After failing to reach an agreement with CMBC, the union applied to picket “allied workplaces.”
The union representing Coast Mountain Bus Company (CMBC) supervisors may extend picket lines from buses to the SkyTrain.
Union members are scheduled to return to work at 3 a.m. on Wednesday, Jan. 24, following a 48-hour intensification by transit inspectors, including picketing at CMBC transit centers and a complete suspension of SeaBus and bus service in Metro Vancouver. is.
All bus routes will resume operating on their regular schedules, but transit regulators will continue the ban on after-hours operations that began on January 6.
Unions say the overtime ban is impacting operations as workers often work outside normal hours to keep the system running smoothly.
TransLink disputes this view, saying it has seen no impact from the transit ban.
The union currently has not changed its position on the issue of wages and workloads, but is preparing to escalate its employment activities again.
CUPE 4500 has announced that it will meet with the BC Labor Relations Board (BCLRB) on Monday, January 29, to discuss expanding employment activities to SkyTrain early next week.
Metro Vancouver’s three SkyTrain lines, as the Expo and Millennium lines are operated by British Columbia Rapid Transit Company Limited, and the Canada Line is operated by ProTrans BC on behalf of TransLink. It is currently unclear which routes will be affected. The scope and location of picketing will be determined by the union and approved by the BCLRB.
Mark Thompson, a professor emeritus at the University of British Columbia (UBC), said unions are being “kind” by putting time limits on hiring actions. The 48-hour suspension of bus services will affect thousands of people across the region, while most unions continue to strike indefinitely.
After failing to reach an agreement with CMBC, the union applied to picket “allied workplaces.” Under BC Law, an ally is a “person (or organization) who assists an employer during a lockout.” or resisting a lawful strike;”, BCLRB reported.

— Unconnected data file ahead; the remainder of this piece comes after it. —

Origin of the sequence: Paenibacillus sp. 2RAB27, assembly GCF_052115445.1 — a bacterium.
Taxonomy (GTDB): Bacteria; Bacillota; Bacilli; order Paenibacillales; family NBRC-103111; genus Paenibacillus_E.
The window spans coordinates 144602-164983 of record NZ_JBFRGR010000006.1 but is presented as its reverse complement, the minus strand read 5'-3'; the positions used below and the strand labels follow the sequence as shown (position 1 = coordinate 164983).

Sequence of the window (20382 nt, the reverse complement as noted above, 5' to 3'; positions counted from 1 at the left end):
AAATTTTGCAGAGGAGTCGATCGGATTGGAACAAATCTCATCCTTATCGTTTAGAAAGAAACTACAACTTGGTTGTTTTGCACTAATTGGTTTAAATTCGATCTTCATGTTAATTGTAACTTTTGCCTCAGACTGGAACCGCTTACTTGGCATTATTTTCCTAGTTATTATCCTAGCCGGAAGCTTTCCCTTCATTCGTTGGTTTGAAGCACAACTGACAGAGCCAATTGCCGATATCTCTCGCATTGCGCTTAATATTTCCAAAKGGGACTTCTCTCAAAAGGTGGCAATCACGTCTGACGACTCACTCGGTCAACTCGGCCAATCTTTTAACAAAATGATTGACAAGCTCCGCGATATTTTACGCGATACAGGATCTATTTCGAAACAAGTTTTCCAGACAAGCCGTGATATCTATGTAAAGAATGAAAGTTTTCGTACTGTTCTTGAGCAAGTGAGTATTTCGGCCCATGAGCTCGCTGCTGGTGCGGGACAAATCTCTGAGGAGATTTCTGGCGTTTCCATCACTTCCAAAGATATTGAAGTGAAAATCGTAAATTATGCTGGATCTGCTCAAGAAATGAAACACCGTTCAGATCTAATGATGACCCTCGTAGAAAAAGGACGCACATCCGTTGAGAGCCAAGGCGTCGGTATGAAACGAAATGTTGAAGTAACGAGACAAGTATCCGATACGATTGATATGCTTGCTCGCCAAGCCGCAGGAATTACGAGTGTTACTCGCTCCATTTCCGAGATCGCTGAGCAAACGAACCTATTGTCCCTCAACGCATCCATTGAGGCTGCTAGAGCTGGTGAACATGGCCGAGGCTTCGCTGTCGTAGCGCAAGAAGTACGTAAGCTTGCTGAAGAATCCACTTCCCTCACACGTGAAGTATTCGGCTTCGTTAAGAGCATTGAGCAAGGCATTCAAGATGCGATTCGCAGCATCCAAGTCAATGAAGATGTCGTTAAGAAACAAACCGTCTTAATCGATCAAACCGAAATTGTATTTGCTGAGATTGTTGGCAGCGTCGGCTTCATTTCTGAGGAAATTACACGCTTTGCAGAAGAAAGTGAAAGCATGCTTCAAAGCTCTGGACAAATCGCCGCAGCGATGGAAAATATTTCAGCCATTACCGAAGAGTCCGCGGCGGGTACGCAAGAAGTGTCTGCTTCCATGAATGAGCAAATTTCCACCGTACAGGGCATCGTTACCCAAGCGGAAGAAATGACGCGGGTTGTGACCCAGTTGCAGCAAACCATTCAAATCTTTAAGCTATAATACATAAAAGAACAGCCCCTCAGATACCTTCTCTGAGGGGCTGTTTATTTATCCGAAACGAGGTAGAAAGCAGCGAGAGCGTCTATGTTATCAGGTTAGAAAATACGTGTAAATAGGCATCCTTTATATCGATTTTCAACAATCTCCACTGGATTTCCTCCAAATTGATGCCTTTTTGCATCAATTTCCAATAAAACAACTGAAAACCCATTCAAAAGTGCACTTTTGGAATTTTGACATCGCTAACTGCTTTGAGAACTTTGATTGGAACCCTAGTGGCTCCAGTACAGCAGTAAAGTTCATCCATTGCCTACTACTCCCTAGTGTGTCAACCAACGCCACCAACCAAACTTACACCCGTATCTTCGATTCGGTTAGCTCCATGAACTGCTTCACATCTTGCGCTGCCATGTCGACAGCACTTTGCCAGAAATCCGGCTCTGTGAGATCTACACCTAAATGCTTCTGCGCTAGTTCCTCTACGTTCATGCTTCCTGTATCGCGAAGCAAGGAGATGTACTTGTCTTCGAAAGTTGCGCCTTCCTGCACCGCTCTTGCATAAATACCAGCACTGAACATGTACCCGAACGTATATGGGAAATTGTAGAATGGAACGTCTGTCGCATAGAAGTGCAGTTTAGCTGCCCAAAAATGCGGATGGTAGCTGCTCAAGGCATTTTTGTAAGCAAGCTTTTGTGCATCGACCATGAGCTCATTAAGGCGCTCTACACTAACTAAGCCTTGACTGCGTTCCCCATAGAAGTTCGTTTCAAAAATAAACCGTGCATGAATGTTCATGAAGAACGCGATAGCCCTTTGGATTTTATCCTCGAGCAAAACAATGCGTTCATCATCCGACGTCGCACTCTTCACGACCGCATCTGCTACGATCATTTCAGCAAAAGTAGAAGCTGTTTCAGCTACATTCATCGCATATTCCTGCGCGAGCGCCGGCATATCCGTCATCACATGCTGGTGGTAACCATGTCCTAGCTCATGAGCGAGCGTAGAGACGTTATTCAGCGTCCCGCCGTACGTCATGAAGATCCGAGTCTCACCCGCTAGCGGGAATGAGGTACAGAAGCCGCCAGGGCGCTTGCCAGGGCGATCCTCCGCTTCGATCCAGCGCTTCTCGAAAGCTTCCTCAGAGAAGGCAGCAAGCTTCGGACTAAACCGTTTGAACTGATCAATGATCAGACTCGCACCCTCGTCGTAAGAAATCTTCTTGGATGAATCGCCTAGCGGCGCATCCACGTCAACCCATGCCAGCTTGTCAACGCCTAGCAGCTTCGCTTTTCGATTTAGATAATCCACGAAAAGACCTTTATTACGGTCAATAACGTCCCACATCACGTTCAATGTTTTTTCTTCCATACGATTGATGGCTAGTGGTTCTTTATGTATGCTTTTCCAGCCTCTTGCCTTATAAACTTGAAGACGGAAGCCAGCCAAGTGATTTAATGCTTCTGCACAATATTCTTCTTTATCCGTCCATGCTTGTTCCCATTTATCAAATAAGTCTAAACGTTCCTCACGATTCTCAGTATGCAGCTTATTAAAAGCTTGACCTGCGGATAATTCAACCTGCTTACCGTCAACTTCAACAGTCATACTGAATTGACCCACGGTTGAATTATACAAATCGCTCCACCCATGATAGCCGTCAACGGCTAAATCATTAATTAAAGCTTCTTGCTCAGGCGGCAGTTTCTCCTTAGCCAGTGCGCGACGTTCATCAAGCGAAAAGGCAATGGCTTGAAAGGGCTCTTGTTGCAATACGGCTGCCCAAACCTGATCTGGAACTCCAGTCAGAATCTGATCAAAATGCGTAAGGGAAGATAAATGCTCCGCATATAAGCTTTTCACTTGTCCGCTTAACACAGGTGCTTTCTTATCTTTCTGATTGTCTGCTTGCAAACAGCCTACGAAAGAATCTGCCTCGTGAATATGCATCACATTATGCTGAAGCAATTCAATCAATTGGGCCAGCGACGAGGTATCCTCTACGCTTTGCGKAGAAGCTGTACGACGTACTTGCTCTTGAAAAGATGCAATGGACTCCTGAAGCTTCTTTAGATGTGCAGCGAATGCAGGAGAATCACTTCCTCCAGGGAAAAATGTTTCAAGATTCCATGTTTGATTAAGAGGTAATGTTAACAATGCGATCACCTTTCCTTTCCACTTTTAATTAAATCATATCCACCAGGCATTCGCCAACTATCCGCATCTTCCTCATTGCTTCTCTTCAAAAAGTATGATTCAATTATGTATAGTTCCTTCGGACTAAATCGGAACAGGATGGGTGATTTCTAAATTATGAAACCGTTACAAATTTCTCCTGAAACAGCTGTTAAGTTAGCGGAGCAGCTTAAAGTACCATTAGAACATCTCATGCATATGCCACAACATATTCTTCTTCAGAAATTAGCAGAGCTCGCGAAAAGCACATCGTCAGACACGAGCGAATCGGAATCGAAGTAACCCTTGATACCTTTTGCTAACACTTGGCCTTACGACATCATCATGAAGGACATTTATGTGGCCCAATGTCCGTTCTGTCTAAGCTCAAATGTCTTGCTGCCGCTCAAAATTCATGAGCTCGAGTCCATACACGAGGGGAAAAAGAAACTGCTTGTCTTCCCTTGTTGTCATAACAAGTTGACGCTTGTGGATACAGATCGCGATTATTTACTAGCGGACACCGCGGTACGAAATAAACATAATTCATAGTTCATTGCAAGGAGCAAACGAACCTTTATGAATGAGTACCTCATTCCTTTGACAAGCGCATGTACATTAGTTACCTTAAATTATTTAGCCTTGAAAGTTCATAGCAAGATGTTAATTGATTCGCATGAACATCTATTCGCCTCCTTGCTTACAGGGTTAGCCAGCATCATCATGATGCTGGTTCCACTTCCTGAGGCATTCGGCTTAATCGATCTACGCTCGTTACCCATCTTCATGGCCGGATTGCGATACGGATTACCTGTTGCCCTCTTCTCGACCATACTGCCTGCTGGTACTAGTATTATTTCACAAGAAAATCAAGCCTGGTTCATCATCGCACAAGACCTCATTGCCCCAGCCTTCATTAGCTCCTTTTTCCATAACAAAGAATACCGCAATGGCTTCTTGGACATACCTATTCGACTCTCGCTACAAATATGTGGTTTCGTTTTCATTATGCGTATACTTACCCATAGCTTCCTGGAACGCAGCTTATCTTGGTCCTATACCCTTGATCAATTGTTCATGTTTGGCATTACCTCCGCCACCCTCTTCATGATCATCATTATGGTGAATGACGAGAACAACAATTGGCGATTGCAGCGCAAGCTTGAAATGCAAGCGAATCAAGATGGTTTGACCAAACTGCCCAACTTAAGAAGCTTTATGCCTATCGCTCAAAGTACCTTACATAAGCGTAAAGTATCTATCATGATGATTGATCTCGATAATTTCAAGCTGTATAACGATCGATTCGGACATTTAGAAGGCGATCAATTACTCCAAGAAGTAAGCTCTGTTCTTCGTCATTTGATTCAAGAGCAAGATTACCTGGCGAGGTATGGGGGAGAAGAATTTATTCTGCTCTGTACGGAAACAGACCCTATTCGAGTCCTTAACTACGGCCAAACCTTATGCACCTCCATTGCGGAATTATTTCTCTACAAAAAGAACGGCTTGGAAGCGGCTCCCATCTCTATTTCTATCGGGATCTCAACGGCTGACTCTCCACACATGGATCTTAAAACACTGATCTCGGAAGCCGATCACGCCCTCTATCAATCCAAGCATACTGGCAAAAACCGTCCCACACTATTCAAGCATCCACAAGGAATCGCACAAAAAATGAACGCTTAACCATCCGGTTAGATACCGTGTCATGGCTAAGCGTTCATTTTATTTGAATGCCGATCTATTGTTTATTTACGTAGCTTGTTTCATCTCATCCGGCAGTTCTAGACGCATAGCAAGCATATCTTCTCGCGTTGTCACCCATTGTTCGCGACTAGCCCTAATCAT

In this case, your ally will be SkyTrain, operated by British Columbia Rapid Transit Company Ltd on behalf of TransLink.
Will the traffic strike extend to the SkyTrain?
Unions must issue a 72-hour notice before a strike so that employers can develop contingency plans. But if unions ramp up their hiring efforts, TransLink won’t have much recourse.
“It’s not as big as shutting down an entire transit system,” Thompson told VIA. “A union of 180 people is shutting down thousands of workers.”
The government has a variety of tools at its disposal, including a special mediator, but 20 hours of negotiations over the weekend failed to reach an agreement.
During the negotiation process, the union is typically in one room, the employer in another, and an appointed mediator moves between the two rooms to present his offer to each party.
The mediator is tasked with narrowing down each party’s top priorities and finding where concessions can be made.
In this case, the individual Vince Ready acts as a kind of “shuttle” between the parties who do not meet in person. Generally, they don’t speak directly until it’s time to shake hands, Thompson explained.
“Getting the right to picket the SkyTrain next week will give us more bargaining power,” he said. If they get the right to expand their work, it might be enough to convince CMBC to change its offer and prevent a complete shutdown of the transit network.
However, at this point, it is unclear what direction the discussions will take.
CUPE 4500 told VIA it had no further updates on discussions or next steps.
“Anything can happen,” Thompson warned.